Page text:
Jean-Baptiste Ntidendereza

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Jean-Baptiste Ntidendereza (31 May 1926 – 15 January 1963) was a Burundian politician.


Early life

Jean-Baptiste Ntidendereza was born on 31 May 1926 in Irabiro, Burundi. [1] Ethnically, he was Ganwa of the Batare clan, and was a son of Pierre Baranyanka, [2] a paramount chief with close relations to the Belgian colonial administration in Ruanda-Urundi. [3] He was educated at the Groupe Scolaire d'Astrida, [4] studying agriculture and administration. [1]


After completing his studies, Ntidendereza was made chief of Mutabo in 1943. From 1944 to 1960 he served as the chief of Bwambarangwe. In 1950 he accompanied Mwami Mwambutsa IV on his first trip to Europe. In 1954 he was made a member of the Conseil Supérieur du Pays (CSP), [1] an advisory body presided over by the Mwami with some responsibility over budgetary and administrative affairs. [5] The CSP later went defunct and was supplanted on 22 February 1960 by the Provisional Commission, a body designed to study issues left unsolved by the CSP and work out immediate problems before national elections were held. Ntidendereza was placed on the commission. [6]

On 5 February 1960 Ntindereza co-founded the Christian Democratic Party (Parti Démocratique Chrétien, PDC). [1] His brother, Joseph Biroli, subsequently became the party's president. [7] The PDC's main rival was the Union for National Progress (Union pour le Progres National, UPRONA) led by Prince Louis Rwagasore, a Ganwa of the Bezi clan. [8] The PDC, unlike UPRONA, rejected calls for immediate independence and instead focused its platform on socioeconomic reform. [9] Despite ideological differences, the rivalries between the two parties were primarily fueled by the intra-nobility conflicts, as the Bezi and Batare lineages backed UPRONA and PDC respectively. The two lineages had long struggled for control of the country. [10] One of Ntidendereza's other brothers, Charles Baranyanka, joined UPRONA and became a diplomat. [11]

The Belgian administration channeled financial aid to Ntidendereza and the PDC, particularly on the initiative of Assistant Resident Pierre DeFay. [5] In November 1960 Urundi hosted communal elections. Rwagasore was placed under house arrest, hampering UPRONA's campaign, and the PDC emerged as the victor, winning 942 of 2,876 local offices. [12] Ntidendereza's and DeFay's relationship later deteriorated, as Ntidendereza sought to loosen his connections to the administration and act independently of its wishes. [13] In May 1961 Ntidendereza replaced Brioli as PDC president. [14] The administration created an interim government led by Prime Minister Joseph Cimpaye based on the communal election results to lead the country until elections for the national legislature were held. On 6 July the government was modified and Ntidendereza was made Minister of Interior. [15]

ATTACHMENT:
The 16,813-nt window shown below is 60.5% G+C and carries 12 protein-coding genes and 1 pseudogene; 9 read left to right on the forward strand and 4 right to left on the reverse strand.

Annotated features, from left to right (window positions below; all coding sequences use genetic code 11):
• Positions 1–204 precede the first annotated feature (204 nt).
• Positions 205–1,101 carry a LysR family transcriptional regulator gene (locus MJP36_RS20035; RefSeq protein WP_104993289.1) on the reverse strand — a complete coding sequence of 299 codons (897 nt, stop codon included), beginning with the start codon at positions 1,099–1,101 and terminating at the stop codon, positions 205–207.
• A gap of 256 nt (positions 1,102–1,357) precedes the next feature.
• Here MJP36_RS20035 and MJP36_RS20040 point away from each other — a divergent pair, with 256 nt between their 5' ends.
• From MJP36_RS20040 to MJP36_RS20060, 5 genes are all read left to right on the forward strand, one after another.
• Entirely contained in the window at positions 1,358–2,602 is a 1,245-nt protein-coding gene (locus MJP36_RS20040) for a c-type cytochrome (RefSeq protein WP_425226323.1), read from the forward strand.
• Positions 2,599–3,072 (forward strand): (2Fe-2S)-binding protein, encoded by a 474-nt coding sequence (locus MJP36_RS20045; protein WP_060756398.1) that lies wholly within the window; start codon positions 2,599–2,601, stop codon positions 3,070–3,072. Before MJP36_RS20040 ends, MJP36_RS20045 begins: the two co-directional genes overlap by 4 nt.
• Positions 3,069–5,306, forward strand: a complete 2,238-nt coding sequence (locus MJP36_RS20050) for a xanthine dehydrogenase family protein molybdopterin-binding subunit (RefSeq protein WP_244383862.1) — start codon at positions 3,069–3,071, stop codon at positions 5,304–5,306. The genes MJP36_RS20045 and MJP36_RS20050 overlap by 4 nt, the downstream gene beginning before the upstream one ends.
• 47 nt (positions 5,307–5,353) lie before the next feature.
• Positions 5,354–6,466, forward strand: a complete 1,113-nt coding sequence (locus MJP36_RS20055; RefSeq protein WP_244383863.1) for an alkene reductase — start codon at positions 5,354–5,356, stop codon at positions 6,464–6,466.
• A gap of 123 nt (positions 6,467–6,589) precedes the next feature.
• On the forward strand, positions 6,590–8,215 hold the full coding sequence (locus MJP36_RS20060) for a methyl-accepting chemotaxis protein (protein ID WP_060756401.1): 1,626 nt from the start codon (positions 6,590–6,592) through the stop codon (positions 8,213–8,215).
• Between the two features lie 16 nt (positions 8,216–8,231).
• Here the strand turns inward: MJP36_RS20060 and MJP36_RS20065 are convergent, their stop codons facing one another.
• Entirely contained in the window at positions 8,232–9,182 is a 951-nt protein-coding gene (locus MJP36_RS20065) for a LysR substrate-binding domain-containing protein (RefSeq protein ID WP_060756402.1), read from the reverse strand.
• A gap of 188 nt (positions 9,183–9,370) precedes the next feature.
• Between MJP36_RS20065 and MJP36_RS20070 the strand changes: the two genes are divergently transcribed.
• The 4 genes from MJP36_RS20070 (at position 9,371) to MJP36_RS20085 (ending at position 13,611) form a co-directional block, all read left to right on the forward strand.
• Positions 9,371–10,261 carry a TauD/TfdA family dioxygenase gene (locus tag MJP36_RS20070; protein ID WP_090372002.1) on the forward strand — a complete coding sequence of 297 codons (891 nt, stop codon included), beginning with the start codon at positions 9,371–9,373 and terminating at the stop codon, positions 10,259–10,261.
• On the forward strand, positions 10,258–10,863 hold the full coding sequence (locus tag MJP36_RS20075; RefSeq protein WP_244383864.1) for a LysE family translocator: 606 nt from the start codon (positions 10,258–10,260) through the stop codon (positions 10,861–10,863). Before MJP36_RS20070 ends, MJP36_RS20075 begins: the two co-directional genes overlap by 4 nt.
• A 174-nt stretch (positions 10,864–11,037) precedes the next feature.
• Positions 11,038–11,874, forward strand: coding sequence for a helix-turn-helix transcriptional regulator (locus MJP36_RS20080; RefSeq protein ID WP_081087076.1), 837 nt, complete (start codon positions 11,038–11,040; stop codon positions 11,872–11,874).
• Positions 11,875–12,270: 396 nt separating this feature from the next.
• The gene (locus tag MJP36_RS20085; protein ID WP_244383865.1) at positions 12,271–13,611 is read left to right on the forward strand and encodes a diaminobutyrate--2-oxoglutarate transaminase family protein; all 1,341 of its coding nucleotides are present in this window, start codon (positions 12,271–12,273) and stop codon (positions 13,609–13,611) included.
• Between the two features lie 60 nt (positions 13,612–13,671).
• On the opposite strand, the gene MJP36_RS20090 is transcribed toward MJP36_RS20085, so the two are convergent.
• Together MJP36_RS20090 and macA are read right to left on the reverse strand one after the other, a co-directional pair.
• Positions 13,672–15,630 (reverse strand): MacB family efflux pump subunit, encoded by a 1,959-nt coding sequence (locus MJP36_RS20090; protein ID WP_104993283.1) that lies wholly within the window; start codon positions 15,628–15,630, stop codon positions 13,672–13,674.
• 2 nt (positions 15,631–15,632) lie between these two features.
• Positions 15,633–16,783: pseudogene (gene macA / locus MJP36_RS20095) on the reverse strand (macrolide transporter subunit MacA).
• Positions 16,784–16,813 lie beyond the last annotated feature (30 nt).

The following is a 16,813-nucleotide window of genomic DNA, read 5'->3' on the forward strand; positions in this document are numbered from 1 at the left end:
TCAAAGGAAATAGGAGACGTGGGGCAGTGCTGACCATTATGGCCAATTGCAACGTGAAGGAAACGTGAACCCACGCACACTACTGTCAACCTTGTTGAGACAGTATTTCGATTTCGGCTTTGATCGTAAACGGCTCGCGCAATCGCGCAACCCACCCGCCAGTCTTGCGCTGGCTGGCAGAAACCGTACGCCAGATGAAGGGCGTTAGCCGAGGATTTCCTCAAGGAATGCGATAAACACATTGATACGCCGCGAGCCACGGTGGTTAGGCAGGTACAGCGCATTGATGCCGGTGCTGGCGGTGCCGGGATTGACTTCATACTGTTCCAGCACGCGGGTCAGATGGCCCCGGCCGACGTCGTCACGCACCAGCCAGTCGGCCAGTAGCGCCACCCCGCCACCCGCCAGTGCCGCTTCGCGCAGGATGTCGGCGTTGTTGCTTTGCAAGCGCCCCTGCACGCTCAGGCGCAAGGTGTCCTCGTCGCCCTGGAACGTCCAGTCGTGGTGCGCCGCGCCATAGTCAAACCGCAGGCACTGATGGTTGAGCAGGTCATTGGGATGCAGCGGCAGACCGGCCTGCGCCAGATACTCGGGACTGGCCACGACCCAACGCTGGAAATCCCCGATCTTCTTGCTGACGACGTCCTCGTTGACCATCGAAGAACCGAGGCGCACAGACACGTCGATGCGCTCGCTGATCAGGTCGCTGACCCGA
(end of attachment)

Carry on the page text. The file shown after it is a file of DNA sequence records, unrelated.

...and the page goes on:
For the 1961 legislative elections, UPRONA concentrated its entire election campaign on Rwagasore, using his charisma to rally substantial support. The PDC had assumed a certain victory due to its success during the November 1960 municipal elections and began its election campaign late. [16] To oppose UPRONA it formed a cartel with other parties, termed the Common Front (Front Commun). [7] [17] The elections were held on 18 September 1961. With approximately 80% voter turnout, UPRONA won 58 of 64 seats in the Legislative Assembly, and Rwagasore was declared prime minister designate. [17]


On 13 October 1961 Rwagasore was assassinated by a Greek national. [17] Within three days the police had arrested the Greek, Ioannis Kageorgis, and three Burundian accomplices: Antoine Nahimana, Henri Ntakiyica, and Jean-Baptiste Ntakiyica. The latter three were all members of the PDC. The group quickly admitted responsibility for the murder and incriminated three other persons in their plot: Michel Iatrou, Ntidendereza, and Biroli. The investigators concluded that Ntidendereza and Biroli planned the assassination. Iatrou denied this, while Ntidendereza initially implicated himself in the conspiracy before later recanting his testimony. [18]

On 30 June 1962, one day before Burundi's independence, Kageorgis was executed. [18] Following independence Burundi established a Supreme Court with retroactive competence, and on 27 October it ruled the previous trials to have violated the right to judgement by a jury established by the new constitution and ordered a retrial. On 27 November the lower court found Ntidendereza, Biroli, Nahimana, Iatrou, and Ntakiyica guilty and sentenced them to death. [19] The defendants' final appeal to the Supreme Court was denied, as were the attempts of the Belgian government to convince the Mwami to offer clemency, and on 15 January 1963 all five were publicly hanged in Gitega stadium before thousands of people. [20] [1] With the PDC's loss in the legislative elections and the execution of Ntidendereza and Biroli, the party ceased to be a viable political force. [21]

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  1. 1 2 3 4 5 Huybrechts, A. (1977). "Ntidendereza (Jean-Baptiste)". Biographie Belge d'Outre-Mer (in French). Royal Academy for Overseas Sciences.
  2. McDonald 1969, p. 16.
  3. Lemarchand 1970, pp. 332, 336.
  4. Weinstein 1976, p. 223.
  5. 1 2 Weinstein 1976, p. 121.
  6. Weinstein 1976, pp. 121, 241.
  7. 1 2 Huybrechts, A. (1977). "Biroli (Joseph)". Biographie Belge d'Outre-Mer (in French). Royal Academy for Overseas Sciences.
  8. Lemarchand 1970, p. 335.
  9. Lemarchand 1970, pp. 335–337.
  10. Philipp 1978, p. 580.
  11. Russell 2019, p. 218.
  12. Lemarchand 1970, p. 338.
  13. Weinstein 1976, pp. 121–122.
  14. Weinstein 1976, p. 235.
  15. Weinstein 1976, pp. 105, 242.
  16. Philipp 1978, pp. 580–581.
  17. 1 2 3 Lemarchand 1970, p. 340.
  18. 1 2 Poppe 2015, p. 159.
  19. Lemarchand 1970, p. 341.
  20. Lemarchand 1970, pp. 341–342.
  21. McDonald 1969, p. 78.

Works cited